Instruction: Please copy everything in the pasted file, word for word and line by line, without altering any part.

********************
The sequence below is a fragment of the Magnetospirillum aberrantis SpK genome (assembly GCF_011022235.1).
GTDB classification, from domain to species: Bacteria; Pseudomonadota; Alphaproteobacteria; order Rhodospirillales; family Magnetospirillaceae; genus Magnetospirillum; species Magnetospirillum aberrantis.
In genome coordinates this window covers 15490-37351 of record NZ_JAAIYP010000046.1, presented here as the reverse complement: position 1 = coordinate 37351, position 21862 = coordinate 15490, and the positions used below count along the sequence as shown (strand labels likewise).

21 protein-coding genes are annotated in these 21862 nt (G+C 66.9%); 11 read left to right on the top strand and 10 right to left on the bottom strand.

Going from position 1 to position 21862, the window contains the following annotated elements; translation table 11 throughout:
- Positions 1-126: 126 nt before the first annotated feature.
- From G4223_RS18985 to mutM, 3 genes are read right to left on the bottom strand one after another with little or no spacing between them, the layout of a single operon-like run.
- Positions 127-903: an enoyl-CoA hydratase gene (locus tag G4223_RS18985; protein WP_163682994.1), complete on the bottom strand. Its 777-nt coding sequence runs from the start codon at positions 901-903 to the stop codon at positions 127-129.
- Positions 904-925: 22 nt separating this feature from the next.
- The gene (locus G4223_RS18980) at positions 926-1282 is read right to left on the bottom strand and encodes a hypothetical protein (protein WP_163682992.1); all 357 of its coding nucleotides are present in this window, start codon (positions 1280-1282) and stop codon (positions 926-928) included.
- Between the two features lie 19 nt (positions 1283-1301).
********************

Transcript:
The sequence below is a fragment of the Magnetospirillum aberrantis SpK genome (assembly GCF_011022235.1).
GTDB classification, from domain to species: Bacteria; Pseudomonadota; Alphaproteobacteria; order Rhodospirillales; family Magnetospirillaceae; genus Magnetospirillum; species Magnetospirillum aberrantis.
In genome coordinates this window covers 15490-37351 of record NZ_JAAIYP010000046.1, presented here as the reverse complement: position 1 = coordinate 37351, position 21862 = coordinate 15490, and the positions used below count along the sequence as shown (strand labels likewise).

21 protein-coding genes are annotated in these 21862 nt (G+C 66.9%); 11 read left to right on the top strand and 10 right to left on the bottom strand.

Going from position 1 to position 21862, the window contains the following annotated elements; translation table 11 throughout:
- Positions 1-126: 126 nt before the first annotated feature.
- From G4223_RS18985 to mutM, 3 genes are read right to left on the bottom strand one after another with little or no spacing between them, the layout of a single operon-like run.
- Positions 127-903: an enoyl-CoA hydratase gene (locus tag G4223_RS18985; protein WP_163682994.1), complete on the bottom strand. Its 777-nt coding sequence runs from the start codon at positions 901-903 to the stop codon at positions 127-129.
- Positions 904-925: 22 nt separating this feature from the next.
- The gene (locus G4223_RS18980) at positions 926-1282 is read right to left on the bottom strand and encodes a hypothetical protein (protein WP_163682992.1); all 357 of its coding nucleotides are present in this window, start codon (positions 1280-1282) and stop codon (positions 926-928) included.
- Between the two features lie 19 nt (positions 1283-1301).